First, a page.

The day before I wrote about Google's new privacy principles, GoogleMonitor.com publisher Scott Cleland wrote on the same topic, except his post was far more detailed and pointed. He raised several questions that I hadn't considered until that point, and reinforced others that had been floating around in my head for awhile.
Cleland took apart each principle and explained why he thought each was nothing more that "lip service" to appease consumer privacy concerns. For example, he writes:
3. Make the collection of personal information transparent.
- If Google was indeed operating under these privacy principles all along, why was it only in 2009 that Google created the Privacy dashboard, and their Data Liberation Front?
- And if Google is so transparent with how they collect private information, why do major respected surveys by Consumer Reports and the Annenberg School strongly suggest that consumers are largely unaware with what Google and others are doing with their private information online?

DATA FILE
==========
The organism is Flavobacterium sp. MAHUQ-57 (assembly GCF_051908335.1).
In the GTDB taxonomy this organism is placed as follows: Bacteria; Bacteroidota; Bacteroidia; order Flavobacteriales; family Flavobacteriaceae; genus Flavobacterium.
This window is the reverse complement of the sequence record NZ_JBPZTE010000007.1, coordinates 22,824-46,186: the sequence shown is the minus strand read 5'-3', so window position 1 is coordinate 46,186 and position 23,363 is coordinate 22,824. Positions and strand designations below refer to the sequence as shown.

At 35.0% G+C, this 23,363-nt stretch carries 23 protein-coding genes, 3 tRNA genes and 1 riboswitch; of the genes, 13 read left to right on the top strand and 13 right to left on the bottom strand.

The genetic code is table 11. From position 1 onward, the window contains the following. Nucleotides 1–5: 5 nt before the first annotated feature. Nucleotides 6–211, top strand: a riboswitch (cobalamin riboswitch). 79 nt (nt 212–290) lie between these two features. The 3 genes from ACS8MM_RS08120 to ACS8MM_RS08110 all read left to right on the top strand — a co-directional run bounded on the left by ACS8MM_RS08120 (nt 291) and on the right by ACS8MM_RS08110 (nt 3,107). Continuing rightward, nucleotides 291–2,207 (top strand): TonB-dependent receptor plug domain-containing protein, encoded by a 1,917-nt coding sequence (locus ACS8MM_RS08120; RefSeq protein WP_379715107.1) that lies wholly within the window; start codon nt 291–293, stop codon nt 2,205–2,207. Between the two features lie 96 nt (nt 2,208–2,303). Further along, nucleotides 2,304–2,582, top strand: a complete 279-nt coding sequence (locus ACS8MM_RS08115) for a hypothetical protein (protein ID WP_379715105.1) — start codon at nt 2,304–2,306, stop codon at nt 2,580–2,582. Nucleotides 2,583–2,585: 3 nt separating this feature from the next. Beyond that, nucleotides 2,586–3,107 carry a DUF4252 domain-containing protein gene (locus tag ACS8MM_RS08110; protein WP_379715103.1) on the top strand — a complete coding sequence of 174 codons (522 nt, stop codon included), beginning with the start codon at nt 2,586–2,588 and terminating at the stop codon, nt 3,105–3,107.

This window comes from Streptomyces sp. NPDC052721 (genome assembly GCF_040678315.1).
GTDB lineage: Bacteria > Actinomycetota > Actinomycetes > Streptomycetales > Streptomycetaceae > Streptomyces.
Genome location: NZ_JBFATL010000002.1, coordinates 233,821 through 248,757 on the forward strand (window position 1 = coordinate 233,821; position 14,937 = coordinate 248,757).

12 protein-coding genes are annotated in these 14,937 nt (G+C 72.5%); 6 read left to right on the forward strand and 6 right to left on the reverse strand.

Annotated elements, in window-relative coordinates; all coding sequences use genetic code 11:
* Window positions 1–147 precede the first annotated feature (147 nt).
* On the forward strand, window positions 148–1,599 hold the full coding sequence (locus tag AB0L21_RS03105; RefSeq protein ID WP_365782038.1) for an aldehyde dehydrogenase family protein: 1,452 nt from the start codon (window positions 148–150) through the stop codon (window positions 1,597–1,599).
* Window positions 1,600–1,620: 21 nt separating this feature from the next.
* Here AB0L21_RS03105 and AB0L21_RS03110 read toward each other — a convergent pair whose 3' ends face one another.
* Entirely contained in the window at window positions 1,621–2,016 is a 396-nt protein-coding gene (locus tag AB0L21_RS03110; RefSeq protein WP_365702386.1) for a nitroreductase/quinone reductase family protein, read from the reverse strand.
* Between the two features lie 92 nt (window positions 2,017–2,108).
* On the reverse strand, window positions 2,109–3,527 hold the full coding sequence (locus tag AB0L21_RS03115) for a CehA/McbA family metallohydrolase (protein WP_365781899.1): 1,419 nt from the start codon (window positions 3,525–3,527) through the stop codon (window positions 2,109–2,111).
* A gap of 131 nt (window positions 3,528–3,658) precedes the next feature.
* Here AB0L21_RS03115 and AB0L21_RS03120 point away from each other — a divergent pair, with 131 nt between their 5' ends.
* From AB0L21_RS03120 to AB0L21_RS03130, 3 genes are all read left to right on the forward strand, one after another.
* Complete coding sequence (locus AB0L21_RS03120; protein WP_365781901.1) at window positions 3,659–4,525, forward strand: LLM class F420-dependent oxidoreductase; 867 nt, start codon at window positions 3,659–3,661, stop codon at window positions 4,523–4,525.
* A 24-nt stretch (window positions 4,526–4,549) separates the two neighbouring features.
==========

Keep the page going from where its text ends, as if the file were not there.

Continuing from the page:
4. Give users meaningful choices to protect their privacy.
- If the "dashboard" is supposed to be "meaningful choice," why do Google's privacy practices not also offer an on-off switch, a brake or a reverse?
- If the Data Liberation Front is supposed to give users full portability "choice", why did the user never have meaningful choice in whether Google collected the information in the first place?
Since Google's Brian Richardson already has been so kind as to answer a few of my questions, this morning I asked him if he or another Google representative was available to respond to Cleland's post. I'm looking forward to hearing what the company has to say.
In the meantime, I'm also compiling questions to ask Cleland, like how he responds to those who believe the idea of online privacy is a thing of the past --if it ever existed in the first place. Or how he would go about protecting user privacy if he were the one making decisions at Google Inc. I'll keep you posted on that, too.